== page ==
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2023 NeuroTechx Student Club Competition Finalists

From the NTX organizers:

NeuroTechX has experienced phenomenal growth recently with the onboarding of new student groups both across North America as well as the entire globe. Continuing to incorporate live streaming into this year’s competition not only enhances participants’ experiences but also aligns directly with the NTX mission: To facilitate the advancement of neurotechnology through three pillars: education, professional development and, particularly in the case of this year’s competition, enriching our engaged and enthusiastic Student Clubs community who are ready to learn, support one another and grow. This is an exciting challenge for NTX as organizers as much as it is for student club participators and industry partners.

Each year, NeuroTechX organizes its renowned NTX Student Club Competition. During this annual event, numerous NTX Student Clubs from around the world submit their projects to a curated jury of industry leaders and experts for a chance to win monetary prizes, hardware and internships. Over the past several competitive seasons there has been an impressive uptick in the quality of projects submitted.

Congratulations to the winners of the 7th Annual Student Club Competition:tada:

 Teams should be so proud of the amazing work they’ve done – the judges were impressed with what was presented in such a short time frame. Kudos to all participating teams! If you were busy and couldn’t join us at the event, keep an eye on the NTX YouTube Channel for the event recording as well as a review of all the finalist projects!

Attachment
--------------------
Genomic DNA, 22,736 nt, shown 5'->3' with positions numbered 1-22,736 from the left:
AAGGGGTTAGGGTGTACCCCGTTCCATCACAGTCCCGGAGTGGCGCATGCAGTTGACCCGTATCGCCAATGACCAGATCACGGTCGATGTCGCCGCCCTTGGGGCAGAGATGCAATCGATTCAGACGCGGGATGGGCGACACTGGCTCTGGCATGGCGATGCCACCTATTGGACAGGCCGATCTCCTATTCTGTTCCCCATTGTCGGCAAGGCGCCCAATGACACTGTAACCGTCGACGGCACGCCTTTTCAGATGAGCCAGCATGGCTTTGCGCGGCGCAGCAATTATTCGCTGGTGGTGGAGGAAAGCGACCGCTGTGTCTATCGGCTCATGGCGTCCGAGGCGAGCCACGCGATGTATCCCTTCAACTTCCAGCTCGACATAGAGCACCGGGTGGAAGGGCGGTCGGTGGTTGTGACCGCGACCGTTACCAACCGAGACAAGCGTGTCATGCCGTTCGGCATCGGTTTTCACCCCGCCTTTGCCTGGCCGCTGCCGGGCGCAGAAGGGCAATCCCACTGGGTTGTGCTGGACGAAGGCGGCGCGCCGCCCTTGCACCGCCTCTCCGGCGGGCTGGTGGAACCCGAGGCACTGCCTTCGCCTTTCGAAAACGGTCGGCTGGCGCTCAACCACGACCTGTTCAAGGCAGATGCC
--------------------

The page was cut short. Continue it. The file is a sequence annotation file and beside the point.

Each year, NeuroTechX’s student club competition receives creative and technically accomplished brain-computer interface project submissions. Judging was based on innovation, complexity, GitHub repo clarity, and project demo.

Winner: NeurotechSC from the University of California Santa Cruz. Their project sought to detect (subvocal) phonemes from OpenBCI hardware-obtained facial electromyography (fEMG) data using a Deep Neural Network model implemented in Python.

2nd Place: Triton NeuroTech from the University of California San Diego. Their project was a low-cost, 4-channel neural interface EMG input device (Cyton-EMG armband), a proof-of-concept intended to overcome mobility limitations and to make brain-computer interfaces more accessible.

3rd Place: Neurotech@Davis from the University of California Davis. Their project was a classifier which incorporates an OpenBCI Cyton board and an Arduino system, designed to send an audio signal to alert the user when their focus is waning. They demonstrated this concept through the operation of a single motor as a functional representation.

View all competition submissions here. Each includes a GitHub with a video and detailed walkthroughs of the data acquisition/analysis pipeline. The projects serve as a valuable resource to those getting started with EXG-based brain-computer interfaces.

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